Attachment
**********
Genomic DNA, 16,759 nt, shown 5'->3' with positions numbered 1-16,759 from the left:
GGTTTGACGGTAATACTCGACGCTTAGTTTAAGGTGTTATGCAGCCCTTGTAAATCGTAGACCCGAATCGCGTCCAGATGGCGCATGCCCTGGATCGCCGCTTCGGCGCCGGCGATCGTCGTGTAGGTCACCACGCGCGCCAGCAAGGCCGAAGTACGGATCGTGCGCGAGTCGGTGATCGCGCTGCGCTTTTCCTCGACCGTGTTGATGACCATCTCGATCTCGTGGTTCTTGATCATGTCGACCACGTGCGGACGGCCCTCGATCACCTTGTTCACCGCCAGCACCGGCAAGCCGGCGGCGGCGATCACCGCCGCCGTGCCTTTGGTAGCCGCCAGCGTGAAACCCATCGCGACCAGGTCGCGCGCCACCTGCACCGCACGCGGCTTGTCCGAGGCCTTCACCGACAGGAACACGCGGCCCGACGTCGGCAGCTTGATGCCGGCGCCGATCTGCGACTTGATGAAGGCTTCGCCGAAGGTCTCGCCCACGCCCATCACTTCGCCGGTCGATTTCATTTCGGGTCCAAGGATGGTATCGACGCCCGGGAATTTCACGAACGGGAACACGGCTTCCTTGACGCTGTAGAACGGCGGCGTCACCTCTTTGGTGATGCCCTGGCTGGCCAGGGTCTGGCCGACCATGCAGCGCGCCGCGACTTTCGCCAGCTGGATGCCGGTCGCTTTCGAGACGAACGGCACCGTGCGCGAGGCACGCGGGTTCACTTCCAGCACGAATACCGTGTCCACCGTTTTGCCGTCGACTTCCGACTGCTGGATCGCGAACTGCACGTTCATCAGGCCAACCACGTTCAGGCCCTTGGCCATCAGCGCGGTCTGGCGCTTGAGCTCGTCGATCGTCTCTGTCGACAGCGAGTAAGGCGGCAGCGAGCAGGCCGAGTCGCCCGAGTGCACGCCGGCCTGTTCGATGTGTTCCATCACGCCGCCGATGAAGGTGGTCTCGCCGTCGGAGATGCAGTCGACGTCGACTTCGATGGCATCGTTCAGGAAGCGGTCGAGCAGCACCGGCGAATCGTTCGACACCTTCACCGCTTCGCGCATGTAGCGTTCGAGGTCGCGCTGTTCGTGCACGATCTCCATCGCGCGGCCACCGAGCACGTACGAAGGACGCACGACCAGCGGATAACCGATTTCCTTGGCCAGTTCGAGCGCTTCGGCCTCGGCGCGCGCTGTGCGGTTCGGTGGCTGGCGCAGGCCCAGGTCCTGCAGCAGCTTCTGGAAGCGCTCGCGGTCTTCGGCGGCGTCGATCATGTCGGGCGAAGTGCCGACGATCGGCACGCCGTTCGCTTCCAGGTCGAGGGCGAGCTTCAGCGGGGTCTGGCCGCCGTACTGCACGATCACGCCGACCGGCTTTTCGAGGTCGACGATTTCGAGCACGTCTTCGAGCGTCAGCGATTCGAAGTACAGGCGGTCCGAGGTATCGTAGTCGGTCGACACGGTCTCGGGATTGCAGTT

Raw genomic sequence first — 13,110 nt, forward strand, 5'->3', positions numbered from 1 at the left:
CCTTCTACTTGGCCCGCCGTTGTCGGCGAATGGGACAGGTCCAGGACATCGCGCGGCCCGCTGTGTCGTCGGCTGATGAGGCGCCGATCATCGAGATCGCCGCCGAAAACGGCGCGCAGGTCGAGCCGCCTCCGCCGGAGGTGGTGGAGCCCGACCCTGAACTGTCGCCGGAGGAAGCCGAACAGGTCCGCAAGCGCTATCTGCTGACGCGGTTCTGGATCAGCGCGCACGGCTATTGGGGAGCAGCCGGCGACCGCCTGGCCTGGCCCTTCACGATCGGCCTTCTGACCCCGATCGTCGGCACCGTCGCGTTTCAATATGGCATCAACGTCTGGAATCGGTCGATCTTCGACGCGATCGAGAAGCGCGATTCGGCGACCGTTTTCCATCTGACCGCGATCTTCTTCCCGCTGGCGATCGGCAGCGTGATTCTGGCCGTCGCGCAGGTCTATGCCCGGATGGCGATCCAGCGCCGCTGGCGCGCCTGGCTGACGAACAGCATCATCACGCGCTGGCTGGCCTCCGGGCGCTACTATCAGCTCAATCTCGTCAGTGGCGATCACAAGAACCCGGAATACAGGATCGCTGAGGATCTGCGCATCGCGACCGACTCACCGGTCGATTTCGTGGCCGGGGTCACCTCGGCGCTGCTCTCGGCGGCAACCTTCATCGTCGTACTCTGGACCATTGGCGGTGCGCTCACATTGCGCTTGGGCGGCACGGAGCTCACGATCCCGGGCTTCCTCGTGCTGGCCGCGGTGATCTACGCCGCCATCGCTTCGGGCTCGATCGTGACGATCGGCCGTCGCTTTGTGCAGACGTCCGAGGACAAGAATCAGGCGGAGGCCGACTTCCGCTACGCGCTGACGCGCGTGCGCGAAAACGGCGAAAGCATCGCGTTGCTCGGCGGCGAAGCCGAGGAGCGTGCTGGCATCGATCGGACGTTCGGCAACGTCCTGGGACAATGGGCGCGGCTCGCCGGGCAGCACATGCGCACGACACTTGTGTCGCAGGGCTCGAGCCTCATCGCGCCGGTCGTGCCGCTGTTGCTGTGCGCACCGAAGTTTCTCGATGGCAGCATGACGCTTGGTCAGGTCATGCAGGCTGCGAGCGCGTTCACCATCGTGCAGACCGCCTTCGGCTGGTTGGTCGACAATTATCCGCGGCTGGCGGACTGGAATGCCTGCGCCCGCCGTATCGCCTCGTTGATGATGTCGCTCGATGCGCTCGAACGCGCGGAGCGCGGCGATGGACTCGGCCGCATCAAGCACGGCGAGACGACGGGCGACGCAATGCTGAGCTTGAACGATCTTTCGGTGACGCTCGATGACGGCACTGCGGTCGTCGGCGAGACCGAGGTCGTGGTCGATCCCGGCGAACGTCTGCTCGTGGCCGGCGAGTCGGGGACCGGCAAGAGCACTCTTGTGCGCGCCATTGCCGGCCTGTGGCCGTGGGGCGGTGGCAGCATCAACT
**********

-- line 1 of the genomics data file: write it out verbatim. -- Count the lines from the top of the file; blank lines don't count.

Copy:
Genomic DNA, 16,759 nt, shown 5'->3' with positions numbered 1-16,759 from the left: